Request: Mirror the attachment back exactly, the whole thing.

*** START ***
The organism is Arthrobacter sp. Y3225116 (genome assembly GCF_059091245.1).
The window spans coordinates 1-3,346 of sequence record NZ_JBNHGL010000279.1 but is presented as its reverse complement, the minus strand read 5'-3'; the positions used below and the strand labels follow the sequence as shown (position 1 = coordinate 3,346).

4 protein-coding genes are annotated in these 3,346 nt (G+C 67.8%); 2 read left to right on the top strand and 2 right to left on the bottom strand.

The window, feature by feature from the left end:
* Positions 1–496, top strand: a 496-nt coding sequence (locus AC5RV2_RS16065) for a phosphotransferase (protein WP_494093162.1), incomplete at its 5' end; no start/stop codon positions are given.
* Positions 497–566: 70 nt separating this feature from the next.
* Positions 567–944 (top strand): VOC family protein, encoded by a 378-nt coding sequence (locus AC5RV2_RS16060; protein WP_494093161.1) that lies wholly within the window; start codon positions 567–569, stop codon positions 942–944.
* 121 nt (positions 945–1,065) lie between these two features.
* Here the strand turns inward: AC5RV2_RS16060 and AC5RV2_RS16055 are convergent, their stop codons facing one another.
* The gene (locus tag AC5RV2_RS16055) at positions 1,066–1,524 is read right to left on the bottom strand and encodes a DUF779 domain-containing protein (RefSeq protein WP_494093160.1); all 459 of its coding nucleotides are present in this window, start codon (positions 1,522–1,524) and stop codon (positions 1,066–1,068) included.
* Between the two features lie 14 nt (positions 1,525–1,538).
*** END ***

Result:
The organism is Arthrobacter sp. Y3225116 (genome assembly GCF_059091245.1).
The window spans coordinates 1-3,346 of sequence record NZ_JBNHGL010000279.1 but is presented as its reverse complement, the minus strand read 5'-3'; the positions used below and the strand labels follow the sequence as shown (position 1 = coordinate 3,346).

4 protein-coding genes are annotated in these 3,346 nt (G+C 67.8%); 2 read left to right on the top strand and 2 right to left on the bottom strand.

The window, feature by feature from the left end:
* Positions 1–496, top strand: a 496-nt coding sequence (locus AC5RV2_RS16065) for a phosphotransferase (protein WP_494093162.1), incomplete at its 5' end; no start/stop codon positions are given.
* Positions 497–566: 70 nt separating this feature from the next.
* Positions 567–944 (top strand): VOC family protein, encoded by a 378-nt coding sequence (locus AC5RV2_RS16060; protein WP_494093161.1) that lies wholly within the window; start codon positions 567–569, stop codon positions 942–944.
* 121 nt (positions 945–1,065) lie between these two features.
* Here the strand turns inward: AC5RV2_RS16060 and AC5RV2_RS16055 are convergent, their stop codons facing one another.
* The gene (locus tag AC5RV2_RS16055) at positions 1,066–1,524 is read right to left on the bottom strand and encodes a DUF779 domain-containing protein (RefSeq protein WP_494093160.1); all 459 of its coding nucleotides are present in this window, start codon (positions 1,522–1,524) and stop codon (positions 1,066–1,068) included.
* Between the two features lie 14 nt (positions 1,525–1,538).